THE ROLE OF STRUCTURE AND SEQUENCE ON THE DYNAMICS OF EXCITED ELECTRONIC STATES IN GC-CONTAINING OLIGONUCLEOTIDES
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Publisher:Ohio State University
The sequence and secondary structure of DNA are expected to play a major role in shaping the dynamics of excited electronic states on account of the electronic couplings between proximal bases. Here we report the study by femtosecond transient absorption spectroscopy of long-lived singlet excited states in duplex systems comprised of alternating and consecutive sequences of guanine and cytosine. Under different solvent conditions, we studied the effects of base-stacking and base-pairing on the excited-state dynamics of the self-complementary oligonucleotide, d(GC)9. Under physiological conditions, d(GC)9 adopts the B-form double-helical conformation commonly found in genomic DNA. However, in the presence of high salt concentration, the sequence undergoes a structural transition to the left-handed Z-conformation. At low pH, protonation of cytosine induces a change in base pairing motif within the duplex from Watson-Crick to Hoogsteen. By using this unique oligonucleotide, we were able to adjust the overall secondary structure of DNA and monitor the excited state dynamics. Relatively long-lived excited states are formed in all of the GC systems studied. These results contrast with recent femtosecond fluorescence up-conversion experiments that only show emission on the time scale of hundreds of femtoseconds. In addition, we report that decay pathways for these dark long-lived states are relatively insensitive to changes in base-stacking geometries and base-pairing motifs, while sequence context plays a significant role in the excited-state dynamics.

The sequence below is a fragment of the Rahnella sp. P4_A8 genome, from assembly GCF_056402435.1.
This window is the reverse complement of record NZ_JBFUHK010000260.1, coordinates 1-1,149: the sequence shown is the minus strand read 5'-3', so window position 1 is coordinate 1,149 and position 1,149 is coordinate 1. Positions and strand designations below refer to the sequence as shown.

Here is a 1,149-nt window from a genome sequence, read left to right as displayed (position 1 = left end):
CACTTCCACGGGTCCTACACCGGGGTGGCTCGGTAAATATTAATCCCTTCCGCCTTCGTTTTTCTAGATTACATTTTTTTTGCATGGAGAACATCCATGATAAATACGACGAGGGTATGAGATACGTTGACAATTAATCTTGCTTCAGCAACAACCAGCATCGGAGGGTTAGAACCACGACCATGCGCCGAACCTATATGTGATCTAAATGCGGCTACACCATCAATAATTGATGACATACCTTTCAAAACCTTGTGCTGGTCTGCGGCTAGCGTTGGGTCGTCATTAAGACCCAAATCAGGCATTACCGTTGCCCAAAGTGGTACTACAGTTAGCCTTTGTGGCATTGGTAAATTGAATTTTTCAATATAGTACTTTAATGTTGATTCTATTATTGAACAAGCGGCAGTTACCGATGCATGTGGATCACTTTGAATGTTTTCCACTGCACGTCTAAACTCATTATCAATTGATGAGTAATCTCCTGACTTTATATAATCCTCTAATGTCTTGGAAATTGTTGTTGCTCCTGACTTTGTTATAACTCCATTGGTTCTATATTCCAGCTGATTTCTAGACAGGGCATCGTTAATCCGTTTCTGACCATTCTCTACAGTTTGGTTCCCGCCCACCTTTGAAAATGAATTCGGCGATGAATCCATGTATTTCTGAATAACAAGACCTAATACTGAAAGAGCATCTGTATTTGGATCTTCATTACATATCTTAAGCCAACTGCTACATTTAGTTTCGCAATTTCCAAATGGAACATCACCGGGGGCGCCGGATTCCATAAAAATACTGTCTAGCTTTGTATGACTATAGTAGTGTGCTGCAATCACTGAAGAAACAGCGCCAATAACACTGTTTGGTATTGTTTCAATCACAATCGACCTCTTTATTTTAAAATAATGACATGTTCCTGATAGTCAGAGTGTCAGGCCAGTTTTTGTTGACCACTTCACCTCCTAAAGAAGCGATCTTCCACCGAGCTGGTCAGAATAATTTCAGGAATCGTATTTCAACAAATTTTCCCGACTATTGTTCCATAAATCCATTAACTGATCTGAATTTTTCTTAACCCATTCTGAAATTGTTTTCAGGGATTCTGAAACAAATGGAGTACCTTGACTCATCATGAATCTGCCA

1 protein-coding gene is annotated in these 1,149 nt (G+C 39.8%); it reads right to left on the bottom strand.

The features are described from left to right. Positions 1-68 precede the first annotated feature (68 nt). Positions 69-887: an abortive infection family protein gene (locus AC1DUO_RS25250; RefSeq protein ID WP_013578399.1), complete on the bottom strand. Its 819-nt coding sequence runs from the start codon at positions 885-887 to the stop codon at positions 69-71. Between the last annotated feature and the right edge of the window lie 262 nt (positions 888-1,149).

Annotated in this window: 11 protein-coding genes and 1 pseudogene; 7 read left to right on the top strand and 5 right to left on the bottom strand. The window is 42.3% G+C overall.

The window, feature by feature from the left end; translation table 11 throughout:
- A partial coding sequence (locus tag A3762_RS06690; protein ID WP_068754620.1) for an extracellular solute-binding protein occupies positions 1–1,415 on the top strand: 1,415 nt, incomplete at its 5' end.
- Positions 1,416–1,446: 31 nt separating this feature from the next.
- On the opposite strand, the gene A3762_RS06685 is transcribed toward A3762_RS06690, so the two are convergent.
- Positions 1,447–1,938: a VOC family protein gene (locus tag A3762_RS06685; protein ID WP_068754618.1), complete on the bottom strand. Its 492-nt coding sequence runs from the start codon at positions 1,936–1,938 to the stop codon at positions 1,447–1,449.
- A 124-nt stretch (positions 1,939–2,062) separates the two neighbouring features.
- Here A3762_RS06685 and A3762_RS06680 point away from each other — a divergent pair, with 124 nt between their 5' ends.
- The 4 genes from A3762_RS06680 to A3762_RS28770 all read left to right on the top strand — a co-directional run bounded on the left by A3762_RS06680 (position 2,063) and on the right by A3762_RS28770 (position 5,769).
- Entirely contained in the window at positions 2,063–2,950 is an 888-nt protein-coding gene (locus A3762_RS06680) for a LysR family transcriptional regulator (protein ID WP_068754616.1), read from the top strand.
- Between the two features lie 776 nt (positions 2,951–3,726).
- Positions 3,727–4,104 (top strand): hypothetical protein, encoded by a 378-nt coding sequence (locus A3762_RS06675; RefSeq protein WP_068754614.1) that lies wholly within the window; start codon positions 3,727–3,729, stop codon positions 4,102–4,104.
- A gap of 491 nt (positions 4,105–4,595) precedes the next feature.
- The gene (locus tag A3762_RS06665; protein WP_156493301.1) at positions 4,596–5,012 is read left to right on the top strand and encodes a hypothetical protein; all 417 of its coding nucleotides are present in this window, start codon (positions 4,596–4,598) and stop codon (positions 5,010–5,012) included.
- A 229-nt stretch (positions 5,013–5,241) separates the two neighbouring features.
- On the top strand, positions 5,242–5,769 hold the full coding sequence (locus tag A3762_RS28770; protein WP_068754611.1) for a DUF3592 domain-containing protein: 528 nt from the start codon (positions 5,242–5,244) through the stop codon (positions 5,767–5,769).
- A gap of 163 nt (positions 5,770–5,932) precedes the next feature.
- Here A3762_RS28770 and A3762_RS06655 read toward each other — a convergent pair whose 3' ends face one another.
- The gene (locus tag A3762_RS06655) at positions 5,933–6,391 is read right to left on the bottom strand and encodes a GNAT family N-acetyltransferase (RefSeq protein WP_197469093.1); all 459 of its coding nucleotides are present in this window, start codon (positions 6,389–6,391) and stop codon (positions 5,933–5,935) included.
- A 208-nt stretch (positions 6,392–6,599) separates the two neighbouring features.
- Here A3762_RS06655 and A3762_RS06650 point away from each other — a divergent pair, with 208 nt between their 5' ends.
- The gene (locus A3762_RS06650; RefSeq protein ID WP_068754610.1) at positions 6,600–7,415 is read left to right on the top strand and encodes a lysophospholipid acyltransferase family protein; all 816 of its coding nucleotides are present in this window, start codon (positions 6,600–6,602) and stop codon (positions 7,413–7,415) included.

Author Institution: Department of Chemistry, The Ohio State University, Columbus, OH 43210.
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